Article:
A lawsuit was filed by a woman who wanted to buy a multi-ride Rav-Kav bus ticket, and was required to do so at another station, because the station provides the service to men only.
A lawsuit was filed by a woman who wanted to ride on a bus defined as a men-only bus that day of the week.
These lawsuits ended in a compromise, in which the female plaintiffs were awarded only a few thousand shekels. Despite the fact that there was a compromise and relatively small sums, there is an important trend here of sending a message to public service-providing companies that discrimination against women doesn’t pay.
These lawsuits are in effect a result of the ruling in the petition to the High Court of Justice submitted by IRAC- Israeli Religious Action Center in the case of the Mehadrin bus lines. In the decision, the court rules that separation between men and women on a bus is prohibited discrimination and is grounds for a lawsuit according to the Prohibition Against Discrimination in Products and Services Law, and even constitutes a criminal offense. The court called to enforce the law by means of lawsuits such as those described above.
The law determines that one can receive compensation of NIS 50,000 for discrimination, without proof of damages. The lawsuits described above that ended with compromises of a few thousand shekels demonstrate that judges are still seeking the “damages” in order to award significant sums. In the case of the woman who was unable to purchase the Rav-Kav ticket, the judge noted that the woman received the service that same day in another place only a few streets away, and therefore she ostensibly was not “really” discriminated against. Of course that is of no significance in terms of the law. The very fact of being sent away from the nearest station and told to go to another place a few streets away is discrimination that requires compensation, in order to “teach” the service provider that any type of discrimination is humiliating and is therefore prohibited. There was a time when black people were also able to receive the service a few blocks away from the place where whites received it.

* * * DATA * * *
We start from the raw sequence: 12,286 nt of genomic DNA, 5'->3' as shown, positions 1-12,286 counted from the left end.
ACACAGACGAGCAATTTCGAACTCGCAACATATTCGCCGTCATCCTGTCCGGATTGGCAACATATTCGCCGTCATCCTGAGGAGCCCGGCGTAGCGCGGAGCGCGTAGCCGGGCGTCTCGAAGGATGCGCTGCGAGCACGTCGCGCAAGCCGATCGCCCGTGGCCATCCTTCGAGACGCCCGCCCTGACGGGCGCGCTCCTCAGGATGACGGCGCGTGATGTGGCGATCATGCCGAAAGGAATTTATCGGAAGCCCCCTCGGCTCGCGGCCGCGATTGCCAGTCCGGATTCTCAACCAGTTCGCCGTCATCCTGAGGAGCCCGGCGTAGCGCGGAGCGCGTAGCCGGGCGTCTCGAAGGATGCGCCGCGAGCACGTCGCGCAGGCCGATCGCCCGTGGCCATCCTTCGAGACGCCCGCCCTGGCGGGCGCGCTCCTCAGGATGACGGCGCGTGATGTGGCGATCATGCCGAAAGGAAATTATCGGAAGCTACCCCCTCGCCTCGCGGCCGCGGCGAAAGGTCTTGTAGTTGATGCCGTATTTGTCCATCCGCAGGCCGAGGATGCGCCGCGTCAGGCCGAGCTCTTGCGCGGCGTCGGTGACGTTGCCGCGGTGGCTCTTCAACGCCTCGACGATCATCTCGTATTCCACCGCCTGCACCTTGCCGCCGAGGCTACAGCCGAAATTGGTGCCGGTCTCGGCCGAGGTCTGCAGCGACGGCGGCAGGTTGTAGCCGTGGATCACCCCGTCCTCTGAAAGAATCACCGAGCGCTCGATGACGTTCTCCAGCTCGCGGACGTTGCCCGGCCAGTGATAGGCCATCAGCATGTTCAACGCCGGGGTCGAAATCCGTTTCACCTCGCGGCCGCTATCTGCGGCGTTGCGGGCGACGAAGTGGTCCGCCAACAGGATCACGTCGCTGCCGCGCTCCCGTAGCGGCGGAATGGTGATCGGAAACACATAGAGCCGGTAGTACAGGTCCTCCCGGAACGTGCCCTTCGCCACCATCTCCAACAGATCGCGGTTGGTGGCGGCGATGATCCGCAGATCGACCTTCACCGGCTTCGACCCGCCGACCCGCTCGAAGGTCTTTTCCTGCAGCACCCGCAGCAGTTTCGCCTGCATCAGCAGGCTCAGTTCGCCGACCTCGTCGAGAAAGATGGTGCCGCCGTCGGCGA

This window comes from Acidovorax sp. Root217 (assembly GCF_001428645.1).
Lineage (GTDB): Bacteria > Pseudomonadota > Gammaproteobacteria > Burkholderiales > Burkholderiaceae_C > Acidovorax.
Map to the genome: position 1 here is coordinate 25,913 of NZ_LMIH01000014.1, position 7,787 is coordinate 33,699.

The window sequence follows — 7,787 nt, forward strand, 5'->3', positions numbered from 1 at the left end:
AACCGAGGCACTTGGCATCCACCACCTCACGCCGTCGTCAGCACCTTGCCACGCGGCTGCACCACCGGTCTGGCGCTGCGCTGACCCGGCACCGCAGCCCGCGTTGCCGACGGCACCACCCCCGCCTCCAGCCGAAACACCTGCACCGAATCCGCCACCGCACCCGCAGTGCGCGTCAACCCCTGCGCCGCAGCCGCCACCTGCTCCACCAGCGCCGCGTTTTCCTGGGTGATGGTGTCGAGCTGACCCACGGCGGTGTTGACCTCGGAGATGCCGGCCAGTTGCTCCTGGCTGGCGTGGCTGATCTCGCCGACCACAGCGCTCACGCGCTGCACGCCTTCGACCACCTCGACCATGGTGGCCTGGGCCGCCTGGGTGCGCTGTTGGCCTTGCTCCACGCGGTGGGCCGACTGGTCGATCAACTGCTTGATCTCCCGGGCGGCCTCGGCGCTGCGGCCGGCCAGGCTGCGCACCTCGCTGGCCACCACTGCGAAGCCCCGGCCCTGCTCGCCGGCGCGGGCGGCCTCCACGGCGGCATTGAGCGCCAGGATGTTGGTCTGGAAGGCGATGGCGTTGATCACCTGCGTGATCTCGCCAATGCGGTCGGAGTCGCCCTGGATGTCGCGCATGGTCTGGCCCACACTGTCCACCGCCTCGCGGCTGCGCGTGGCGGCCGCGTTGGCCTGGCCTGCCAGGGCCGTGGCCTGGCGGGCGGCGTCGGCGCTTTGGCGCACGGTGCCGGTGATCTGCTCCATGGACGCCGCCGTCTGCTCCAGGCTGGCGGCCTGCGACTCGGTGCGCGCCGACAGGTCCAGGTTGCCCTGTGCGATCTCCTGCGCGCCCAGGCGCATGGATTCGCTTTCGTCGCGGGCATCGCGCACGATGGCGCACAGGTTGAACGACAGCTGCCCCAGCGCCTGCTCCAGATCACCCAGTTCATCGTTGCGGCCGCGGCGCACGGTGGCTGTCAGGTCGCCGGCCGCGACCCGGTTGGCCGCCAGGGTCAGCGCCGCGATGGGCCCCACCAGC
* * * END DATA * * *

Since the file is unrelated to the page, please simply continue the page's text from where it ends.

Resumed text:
In the case of the eulogy in Ofakim, the judge emphasizes the missed opportunity of the plaintiff who was unable to eulogize her father during the funeral, and the impossibility of righting the wrong. These are strong and touching aspects of the incident, but by law they are not essential in order to receive full compensation. According to the law, in order to receive compensation proof of the discrimination itself is sufficient.
We hope that many similar lawsuits will reach the courts, and that they will continue to bring home the message that discriminating against women is prohibited, and convince the courts to continue with their rulings and even grant significant monetary compensation for discrimination. In this way we will eliminate discrimination against women.
I am calling on women who were discriminated against while acquiring products or services to turn to us. Kolech provides assistance and legal advice in this field.
From Kolech’s website: www.kolech.com